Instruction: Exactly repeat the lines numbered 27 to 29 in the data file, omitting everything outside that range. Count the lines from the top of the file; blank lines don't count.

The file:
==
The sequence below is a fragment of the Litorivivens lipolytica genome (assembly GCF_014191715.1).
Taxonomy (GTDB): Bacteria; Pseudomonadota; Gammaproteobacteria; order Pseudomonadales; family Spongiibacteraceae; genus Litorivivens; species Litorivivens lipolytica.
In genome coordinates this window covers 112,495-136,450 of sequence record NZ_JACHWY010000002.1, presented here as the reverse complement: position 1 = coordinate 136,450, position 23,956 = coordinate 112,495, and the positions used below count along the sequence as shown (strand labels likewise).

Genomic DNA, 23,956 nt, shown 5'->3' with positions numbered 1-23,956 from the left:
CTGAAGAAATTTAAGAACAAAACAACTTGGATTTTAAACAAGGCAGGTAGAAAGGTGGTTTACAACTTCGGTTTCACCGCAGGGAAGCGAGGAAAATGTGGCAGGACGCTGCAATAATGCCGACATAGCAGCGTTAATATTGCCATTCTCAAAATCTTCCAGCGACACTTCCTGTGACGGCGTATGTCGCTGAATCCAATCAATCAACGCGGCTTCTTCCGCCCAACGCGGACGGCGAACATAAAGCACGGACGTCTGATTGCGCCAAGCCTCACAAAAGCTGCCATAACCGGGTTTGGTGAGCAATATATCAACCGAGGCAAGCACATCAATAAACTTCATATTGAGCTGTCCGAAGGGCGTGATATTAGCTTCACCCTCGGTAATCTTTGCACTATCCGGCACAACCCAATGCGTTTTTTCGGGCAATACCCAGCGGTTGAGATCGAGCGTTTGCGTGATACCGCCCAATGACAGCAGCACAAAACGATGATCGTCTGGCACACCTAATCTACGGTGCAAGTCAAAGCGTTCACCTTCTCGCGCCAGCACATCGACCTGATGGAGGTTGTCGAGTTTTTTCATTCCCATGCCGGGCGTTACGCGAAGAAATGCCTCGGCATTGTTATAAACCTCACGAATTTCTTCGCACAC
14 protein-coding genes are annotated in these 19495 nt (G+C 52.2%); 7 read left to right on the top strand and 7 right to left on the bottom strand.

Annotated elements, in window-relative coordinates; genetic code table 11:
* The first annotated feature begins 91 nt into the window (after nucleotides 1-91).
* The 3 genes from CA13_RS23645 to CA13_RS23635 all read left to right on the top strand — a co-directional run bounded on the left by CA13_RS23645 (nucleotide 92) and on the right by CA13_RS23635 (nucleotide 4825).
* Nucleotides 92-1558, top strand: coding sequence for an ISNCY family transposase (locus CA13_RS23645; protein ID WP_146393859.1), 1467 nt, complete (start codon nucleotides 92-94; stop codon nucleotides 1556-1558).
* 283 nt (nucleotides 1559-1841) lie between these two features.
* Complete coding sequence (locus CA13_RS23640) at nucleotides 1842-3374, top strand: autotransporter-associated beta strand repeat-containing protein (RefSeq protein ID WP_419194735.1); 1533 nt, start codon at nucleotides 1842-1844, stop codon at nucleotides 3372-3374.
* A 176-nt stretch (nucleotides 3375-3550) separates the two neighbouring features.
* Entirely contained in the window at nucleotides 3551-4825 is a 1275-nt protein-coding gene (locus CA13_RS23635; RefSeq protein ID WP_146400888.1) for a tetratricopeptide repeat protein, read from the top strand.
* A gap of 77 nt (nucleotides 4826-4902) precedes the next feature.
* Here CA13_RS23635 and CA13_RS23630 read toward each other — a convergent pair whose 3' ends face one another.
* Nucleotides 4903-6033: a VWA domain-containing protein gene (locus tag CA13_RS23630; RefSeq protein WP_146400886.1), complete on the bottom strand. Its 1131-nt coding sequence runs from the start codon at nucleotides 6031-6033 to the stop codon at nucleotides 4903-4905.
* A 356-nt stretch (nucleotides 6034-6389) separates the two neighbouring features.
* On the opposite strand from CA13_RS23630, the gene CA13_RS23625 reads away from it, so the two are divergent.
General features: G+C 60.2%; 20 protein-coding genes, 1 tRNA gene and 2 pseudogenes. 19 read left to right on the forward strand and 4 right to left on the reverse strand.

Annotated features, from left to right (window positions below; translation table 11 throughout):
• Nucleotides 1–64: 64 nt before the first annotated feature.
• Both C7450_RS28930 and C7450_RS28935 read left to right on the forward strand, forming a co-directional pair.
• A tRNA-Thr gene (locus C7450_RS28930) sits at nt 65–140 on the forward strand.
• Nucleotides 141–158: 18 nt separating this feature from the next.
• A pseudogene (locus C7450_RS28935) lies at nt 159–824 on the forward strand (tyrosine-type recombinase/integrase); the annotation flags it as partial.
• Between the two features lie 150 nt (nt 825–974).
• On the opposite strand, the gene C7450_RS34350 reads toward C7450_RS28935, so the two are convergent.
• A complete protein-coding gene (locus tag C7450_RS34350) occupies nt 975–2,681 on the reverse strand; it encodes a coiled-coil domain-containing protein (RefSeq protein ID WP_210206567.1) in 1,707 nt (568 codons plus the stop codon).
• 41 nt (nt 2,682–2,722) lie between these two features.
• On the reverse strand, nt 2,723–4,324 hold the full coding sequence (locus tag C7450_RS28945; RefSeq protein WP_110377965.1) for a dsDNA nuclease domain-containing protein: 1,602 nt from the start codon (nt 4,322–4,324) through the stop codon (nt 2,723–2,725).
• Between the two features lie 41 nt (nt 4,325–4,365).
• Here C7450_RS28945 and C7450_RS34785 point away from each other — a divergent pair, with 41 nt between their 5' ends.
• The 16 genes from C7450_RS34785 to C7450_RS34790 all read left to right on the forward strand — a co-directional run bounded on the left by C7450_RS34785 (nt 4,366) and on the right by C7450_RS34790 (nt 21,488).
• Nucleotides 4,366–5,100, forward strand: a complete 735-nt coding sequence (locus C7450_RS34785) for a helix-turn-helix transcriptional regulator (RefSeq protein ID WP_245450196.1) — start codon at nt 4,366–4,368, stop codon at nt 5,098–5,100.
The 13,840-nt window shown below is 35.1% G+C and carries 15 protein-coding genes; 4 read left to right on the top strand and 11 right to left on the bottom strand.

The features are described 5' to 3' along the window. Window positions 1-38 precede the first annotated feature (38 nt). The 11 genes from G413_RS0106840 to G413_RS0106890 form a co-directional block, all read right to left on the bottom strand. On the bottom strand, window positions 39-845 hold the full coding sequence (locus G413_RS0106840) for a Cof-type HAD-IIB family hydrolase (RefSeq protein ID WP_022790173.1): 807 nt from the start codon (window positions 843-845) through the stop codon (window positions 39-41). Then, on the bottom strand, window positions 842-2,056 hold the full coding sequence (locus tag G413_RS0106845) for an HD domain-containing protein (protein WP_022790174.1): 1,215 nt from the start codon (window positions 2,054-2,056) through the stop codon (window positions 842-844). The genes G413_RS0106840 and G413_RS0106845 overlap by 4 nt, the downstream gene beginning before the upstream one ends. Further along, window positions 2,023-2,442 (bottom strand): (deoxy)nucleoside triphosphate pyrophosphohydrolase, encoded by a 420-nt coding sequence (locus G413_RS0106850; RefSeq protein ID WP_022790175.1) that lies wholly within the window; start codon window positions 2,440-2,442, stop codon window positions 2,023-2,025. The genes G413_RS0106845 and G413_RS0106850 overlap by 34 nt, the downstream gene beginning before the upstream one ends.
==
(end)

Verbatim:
• Between the two features lie 150 nt (nt 825–974).
• On the opposite strand, the gene C7450_RS34350 reads toward C7450_RS28935, so the two are convergent.
• A complete protein-coding gene (locus tag C7450_RS34350) occupies nt 975–2,681 on the reverse strand; it encodes a coiled-coil domain-containing protein (RefSeq protein ID WP_210206567.1) in 1,707 nt (568 codons plus the stop codon).